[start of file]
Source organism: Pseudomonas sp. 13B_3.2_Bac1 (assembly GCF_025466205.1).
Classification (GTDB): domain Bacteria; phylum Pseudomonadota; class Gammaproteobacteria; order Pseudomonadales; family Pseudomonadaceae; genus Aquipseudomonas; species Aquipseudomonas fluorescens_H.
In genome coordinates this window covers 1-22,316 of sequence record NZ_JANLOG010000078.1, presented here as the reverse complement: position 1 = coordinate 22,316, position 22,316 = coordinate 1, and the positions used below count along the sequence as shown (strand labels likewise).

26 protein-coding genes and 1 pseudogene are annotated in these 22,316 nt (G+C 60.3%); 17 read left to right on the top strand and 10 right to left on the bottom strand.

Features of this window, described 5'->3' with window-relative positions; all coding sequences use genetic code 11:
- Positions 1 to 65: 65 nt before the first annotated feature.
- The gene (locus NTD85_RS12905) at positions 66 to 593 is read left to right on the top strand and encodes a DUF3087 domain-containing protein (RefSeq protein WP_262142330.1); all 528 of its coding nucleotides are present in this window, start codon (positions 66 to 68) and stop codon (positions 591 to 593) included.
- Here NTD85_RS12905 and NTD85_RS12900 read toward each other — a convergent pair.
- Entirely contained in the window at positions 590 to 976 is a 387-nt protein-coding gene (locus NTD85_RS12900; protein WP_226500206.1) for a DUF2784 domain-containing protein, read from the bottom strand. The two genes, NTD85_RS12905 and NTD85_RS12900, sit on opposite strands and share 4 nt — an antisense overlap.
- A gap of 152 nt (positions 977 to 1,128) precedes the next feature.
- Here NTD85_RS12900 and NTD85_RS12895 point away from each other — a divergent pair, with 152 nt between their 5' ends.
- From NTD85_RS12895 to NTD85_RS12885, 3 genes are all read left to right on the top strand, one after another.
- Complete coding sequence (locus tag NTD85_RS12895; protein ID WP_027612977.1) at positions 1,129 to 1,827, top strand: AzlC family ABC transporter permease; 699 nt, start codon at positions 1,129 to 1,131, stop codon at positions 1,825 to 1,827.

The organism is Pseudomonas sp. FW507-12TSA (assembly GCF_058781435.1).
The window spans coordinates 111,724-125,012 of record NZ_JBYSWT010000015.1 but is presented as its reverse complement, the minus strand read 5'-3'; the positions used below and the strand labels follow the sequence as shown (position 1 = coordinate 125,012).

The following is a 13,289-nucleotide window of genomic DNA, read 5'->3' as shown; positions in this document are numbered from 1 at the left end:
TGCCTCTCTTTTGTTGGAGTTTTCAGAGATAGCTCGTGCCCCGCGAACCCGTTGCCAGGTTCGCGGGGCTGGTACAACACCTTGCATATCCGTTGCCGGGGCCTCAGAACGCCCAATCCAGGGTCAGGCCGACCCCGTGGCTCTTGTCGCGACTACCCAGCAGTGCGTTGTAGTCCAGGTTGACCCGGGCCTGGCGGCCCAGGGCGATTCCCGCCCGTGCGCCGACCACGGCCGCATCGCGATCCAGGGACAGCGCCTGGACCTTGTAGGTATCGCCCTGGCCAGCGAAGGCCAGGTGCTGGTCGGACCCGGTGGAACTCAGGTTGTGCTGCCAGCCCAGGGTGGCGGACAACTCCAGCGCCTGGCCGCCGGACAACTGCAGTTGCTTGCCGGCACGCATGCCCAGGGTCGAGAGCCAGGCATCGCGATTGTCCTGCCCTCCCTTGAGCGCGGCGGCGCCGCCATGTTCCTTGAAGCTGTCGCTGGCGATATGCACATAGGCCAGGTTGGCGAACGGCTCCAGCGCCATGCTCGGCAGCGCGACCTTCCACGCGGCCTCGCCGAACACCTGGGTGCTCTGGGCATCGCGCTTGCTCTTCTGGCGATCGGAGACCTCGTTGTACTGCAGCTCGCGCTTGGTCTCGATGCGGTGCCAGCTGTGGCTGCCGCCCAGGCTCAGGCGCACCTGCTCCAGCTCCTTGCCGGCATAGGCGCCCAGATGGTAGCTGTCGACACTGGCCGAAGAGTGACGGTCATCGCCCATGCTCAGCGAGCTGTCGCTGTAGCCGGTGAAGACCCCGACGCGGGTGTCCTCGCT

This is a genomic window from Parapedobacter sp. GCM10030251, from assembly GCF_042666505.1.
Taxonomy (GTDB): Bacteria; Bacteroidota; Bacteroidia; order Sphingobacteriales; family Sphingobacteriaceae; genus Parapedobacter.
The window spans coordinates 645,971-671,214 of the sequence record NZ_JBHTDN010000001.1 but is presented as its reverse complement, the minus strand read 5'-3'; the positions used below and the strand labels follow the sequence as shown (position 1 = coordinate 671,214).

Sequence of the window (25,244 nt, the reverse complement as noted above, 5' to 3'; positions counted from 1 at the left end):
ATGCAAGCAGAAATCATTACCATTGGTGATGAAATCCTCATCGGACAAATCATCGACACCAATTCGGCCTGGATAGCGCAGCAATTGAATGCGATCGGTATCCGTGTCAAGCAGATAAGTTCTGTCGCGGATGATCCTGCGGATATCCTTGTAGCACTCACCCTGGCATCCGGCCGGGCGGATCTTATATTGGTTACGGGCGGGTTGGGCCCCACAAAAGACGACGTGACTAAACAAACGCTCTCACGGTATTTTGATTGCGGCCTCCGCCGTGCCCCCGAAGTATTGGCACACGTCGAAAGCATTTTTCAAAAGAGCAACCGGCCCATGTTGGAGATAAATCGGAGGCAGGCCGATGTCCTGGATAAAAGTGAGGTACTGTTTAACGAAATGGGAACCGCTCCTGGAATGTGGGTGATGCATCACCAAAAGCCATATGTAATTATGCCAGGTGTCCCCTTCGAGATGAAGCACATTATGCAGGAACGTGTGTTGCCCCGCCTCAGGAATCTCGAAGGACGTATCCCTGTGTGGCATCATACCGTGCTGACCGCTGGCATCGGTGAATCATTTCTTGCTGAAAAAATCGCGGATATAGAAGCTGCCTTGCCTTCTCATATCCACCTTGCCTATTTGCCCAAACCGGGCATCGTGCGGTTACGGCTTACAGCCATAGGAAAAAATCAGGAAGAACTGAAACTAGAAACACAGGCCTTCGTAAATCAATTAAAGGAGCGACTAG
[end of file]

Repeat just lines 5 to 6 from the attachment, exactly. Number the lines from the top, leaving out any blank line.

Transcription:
Features of this window, described 5'->3' with window-relative positions; all coding sequences use genetic code 11:
- Positions 1 to 65: 65 nt before the first annotated feature.